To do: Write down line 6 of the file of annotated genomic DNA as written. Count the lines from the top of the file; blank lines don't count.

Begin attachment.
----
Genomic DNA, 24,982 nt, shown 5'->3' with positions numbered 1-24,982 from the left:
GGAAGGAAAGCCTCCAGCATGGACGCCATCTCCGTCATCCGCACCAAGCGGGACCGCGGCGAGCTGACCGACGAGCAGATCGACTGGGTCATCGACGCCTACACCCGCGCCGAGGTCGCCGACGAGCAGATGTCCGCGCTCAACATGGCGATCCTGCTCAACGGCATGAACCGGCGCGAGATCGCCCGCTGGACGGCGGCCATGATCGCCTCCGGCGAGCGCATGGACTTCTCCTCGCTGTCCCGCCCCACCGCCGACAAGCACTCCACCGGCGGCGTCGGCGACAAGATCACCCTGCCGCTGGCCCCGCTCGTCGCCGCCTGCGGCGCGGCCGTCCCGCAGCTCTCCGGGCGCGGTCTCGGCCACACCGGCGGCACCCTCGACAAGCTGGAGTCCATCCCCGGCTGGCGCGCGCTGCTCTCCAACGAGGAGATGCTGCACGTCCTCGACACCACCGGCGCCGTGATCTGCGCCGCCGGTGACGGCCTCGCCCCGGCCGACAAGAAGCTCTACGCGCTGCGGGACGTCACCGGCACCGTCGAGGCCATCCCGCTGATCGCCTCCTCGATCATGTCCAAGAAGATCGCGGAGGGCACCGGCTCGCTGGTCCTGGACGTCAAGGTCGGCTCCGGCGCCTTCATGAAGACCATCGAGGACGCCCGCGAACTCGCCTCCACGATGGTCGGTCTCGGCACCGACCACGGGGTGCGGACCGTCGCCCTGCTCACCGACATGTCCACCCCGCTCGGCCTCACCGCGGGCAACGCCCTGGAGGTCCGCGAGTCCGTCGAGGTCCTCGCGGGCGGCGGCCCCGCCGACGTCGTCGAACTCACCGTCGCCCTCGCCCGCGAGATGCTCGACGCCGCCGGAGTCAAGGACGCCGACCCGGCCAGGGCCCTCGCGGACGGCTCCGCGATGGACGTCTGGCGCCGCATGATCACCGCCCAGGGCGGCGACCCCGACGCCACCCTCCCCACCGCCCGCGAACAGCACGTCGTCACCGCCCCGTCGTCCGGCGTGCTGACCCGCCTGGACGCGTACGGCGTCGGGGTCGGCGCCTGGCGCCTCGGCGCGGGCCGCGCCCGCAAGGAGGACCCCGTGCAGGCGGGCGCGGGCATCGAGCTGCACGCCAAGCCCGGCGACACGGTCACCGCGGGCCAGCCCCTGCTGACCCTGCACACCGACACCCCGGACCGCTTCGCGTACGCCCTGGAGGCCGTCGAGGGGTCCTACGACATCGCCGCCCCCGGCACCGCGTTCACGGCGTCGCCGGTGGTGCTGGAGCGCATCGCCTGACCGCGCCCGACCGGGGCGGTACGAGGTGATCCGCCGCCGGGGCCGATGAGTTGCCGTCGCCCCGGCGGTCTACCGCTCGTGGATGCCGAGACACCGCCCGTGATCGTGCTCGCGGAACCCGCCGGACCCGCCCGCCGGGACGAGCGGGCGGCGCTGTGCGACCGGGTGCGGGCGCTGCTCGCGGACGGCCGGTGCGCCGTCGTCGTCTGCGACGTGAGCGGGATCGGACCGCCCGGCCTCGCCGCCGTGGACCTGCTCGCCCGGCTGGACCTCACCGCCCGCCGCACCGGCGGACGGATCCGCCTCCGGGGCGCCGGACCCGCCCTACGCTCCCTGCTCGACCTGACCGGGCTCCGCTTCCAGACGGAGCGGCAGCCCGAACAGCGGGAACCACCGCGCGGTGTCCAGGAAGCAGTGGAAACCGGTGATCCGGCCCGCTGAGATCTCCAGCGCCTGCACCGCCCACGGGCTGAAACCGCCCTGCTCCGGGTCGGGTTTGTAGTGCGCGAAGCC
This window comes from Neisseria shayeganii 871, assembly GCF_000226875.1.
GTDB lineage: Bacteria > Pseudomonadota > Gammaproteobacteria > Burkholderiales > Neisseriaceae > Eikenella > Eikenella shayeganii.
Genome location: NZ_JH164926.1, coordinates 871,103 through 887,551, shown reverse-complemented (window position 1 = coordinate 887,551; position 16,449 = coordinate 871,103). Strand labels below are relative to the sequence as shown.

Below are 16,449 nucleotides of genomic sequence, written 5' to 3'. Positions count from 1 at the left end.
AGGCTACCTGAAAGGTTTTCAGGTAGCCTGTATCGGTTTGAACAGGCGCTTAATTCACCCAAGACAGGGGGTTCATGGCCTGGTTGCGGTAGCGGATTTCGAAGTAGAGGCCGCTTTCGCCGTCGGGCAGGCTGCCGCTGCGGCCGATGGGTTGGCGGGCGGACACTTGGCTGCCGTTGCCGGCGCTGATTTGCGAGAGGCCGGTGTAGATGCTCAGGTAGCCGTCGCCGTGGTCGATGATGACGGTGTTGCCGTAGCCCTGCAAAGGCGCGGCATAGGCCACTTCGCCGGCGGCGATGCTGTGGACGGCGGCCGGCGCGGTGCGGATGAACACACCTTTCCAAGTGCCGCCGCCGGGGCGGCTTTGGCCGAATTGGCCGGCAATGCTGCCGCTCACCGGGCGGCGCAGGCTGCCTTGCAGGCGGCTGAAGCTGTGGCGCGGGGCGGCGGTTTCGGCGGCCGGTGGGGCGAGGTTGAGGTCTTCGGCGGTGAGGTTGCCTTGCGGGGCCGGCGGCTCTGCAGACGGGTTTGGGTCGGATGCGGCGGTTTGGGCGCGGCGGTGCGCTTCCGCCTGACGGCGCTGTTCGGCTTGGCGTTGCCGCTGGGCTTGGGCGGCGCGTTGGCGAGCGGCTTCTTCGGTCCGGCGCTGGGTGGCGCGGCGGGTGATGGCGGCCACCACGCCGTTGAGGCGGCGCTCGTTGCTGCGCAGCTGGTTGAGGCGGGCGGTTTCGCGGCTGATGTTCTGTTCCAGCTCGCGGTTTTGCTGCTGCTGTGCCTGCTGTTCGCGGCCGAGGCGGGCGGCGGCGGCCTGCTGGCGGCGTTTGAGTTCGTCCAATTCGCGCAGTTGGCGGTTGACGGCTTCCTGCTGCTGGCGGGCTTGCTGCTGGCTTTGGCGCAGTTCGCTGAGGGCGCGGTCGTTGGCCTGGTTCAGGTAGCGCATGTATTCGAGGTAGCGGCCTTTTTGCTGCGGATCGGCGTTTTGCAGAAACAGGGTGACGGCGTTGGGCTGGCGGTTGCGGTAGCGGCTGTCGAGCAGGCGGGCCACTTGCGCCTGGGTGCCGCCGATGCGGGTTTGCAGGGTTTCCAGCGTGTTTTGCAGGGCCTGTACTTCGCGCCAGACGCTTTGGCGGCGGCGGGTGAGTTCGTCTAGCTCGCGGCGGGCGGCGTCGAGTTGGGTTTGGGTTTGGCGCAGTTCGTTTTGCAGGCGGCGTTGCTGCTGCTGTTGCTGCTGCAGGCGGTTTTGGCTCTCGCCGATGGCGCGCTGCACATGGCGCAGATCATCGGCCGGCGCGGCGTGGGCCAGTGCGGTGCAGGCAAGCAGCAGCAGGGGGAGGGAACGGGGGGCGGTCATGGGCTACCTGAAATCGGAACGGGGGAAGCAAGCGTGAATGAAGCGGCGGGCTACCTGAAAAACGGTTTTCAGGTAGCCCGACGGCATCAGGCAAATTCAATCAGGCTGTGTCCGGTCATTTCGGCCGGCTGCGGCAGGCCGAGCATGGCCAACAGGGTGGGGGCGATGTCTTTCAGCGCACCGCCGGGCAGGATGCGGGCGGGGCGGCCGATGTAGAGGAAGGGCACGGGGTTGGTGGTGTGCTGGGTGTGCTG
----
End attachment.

Below are 16,449 nucleotides of genomic sequence, written 5' to 3'. Positions count from 1 at the left end.